Why being great isn’t an option

No sir, the round thing comes as standard

No sir, the round thing comes as standard

Actually these days being great at what you do isn’t an option in the same way that a steering wheel isn’t an option on a car; its sort of essential to make the car work properly. The problem is that whilst we all know this it’s an “I’m Spartacus” moment where the real message is lost in all the other noise (if you’re not sure what I’m talking about check this out http://www.youtube.com/watch?v=-8h_v_our_Q).

So let’s just reflect for a moment on what being great really means. Great politicians such as Winston Churchill; great sports people such as Serena Williams or great innovators such as the late, and very, great Steve Jobs all have a few key elements of their personality that are the same.

Of course these are exceptional people so can these same traits be applied in our more ordinary lives?

I think so especially these three key characteristics: –

  • Perfectionist – never stop until it’s what your client asked for or even better.
  • Innovator – today’s new is tomorrow’s old but what are you working on for the day after?
  • Benefactor – the ABCD factor; above and beyond the call of duty.

Strive for Perfection

When you’re rushed “good enough” sometimes has to do. I know this and so does everybody else but your client doesn’t care; they only see the final outcome of your efforts and if it’s not what they asked for they will not be best pleased. Perception is everything here so the key is to understand what your client actually wants – asking lots of questions is a good start followed by reflecting back your understanding for confirmation.

When you know what they want and before you start to deliver it take a moment to think what “better than that” looks like because this is your actual target. Your goal is simple then: deliver the “better than that” option and make it perfect.

Innovate to Propagate

Isn’t it amazing how fast the world moves these days. Until the Internet revolution free stuff before you’d even bought anything was usually pretty lame. Then somebody cottoned on to the fact that if you give away really valuable stuff it draws people into you and begins to form a business relationship. Now if you don’t offer freebies people think there’s something wrong with you and hastily press onto the next site.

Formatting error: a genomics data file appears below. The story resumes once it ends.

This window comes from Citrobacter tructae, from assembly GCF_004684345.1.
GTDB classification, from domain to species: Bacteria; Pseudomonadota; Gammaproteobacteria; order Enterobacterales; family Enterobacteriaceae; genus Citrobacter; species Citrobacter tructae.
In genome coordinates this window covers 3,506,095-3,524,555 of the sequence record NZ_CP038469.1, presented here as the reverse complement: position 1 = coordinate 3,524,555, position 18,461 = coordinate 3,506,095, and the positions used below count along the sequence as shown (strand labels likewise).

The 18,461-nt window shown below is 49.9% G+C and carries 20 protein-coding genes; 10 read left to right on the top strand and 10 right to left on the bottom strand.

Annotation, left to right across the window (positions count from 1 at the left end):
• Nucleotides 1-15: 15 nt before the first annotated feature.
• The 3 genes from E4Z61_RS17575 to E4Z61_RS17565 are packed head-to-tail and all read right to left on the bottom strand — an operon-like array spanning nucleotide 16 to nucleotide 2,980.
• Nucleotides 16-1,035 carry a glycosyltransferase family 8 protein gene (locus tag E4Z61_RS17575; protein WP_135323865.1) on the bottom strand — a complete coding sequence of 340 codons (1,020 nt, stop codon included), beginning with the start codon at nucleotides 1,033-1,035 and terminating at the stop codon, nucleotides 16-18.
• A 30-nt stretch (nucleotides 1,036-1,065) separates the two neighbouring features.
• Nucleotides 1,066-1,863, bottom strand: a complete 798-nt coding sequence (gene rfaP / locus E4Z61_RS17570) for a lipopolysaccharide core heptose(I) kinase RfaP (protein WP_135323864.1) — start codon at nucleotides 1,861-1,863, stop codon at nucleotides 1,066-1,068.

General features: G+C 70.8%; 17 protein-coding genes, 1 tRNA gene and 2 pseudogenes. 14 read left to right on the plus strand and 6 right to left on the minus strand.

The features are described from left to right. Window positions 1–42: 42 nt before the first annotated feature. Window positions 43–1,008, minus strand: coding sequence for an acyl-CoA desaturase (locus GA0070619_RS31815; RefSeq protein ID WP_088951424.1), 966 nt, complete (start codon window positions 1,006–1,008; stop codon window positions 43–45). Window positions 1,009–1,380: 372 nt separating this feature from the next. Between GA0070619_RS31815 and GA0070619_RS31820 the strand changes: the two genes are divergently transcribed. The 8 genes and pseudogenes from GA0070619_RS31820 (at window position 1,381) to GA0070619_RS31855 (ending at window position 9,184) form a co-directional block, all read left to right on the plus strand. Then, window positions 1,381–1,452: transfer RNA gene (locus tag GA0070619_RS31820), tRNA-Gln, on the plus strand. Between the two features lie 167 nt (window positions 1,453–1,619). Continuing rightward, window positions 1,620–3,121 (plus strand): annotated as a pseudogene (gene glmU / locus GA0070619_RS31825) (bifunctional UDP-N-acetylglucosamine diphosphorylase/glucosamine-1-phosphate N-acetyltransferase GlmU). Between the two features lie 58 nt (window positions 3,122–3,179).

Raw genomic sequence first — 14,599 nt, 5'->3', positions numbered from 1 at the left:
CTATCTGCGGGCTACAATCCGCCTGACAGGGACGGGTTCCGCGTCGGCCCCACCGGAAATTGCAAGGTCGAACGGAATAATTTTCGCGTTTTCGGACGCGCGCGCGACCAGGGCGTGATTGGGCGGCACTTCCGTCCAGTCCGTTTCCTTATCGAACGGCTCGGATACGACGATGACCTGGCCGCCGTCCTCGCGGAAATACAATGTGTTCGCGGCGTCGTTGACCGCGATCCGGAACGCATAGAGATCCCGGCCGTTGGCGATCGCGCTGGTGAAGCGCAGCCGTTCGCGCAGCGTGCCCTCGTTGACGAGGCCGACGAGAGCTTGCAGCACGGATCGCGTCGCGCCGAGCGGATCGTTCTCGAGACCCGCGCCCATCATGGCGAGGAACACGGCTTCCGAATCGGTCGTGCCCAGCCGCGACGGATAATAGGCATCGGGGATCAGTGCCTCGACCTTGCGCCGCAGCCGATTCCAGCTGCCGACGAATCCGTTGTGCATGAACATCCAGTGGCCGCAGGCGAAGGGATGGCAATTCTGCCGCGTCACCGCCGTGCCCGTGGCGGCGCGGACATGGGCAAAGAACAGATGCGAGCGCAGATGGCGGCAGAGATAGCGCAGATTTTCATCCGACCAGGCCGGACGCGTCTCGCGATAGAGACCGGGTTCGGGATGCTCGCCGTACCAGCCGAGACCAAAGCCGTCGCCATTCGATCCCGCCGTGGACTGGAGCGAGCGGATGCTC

Now, has it happens I’m not entirely in favour of free stuff: “no cost” often equates to “no value” in many people’s minds but the point is yesterday’s innovative idea rapidly becomes the norm.

So greatness encompasses a deep-seated desire to come up with something new, exciting and useful in your particular discipline. Size, as I tell everybody who will listen, isn’t everything. What matters is that it is new and raises an inquisitive eye-brow in your clients.

Let the people you serve know you love them

Above and beyond the call of duty; going the extra mile; climbing the last peak – the list of clichés goes on but the truth is whilst perfection is making your offering great doing unexpected and perhaps quite lateral things will make you even more noticeable.

Sending a written thank you card or remembering a piece of specific information like a birthday or special interest and then acting upon it shows you care. In other words you actually demonstrate to (not just tell) the people you serve that they matter to you and you see them as more than just a meal ticket.

And so to conclude….

The whole point here is that whilst you could get away with being OK or even good at what you do in the past in the new world exploding around us this just isn’t going to be good enough. Steering wheels aren’t optional extras and neither is being truly great at what you do any more.

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Posted in 2 Prospecting, Blog, Differentiation In the Sales Process, Personal Brand

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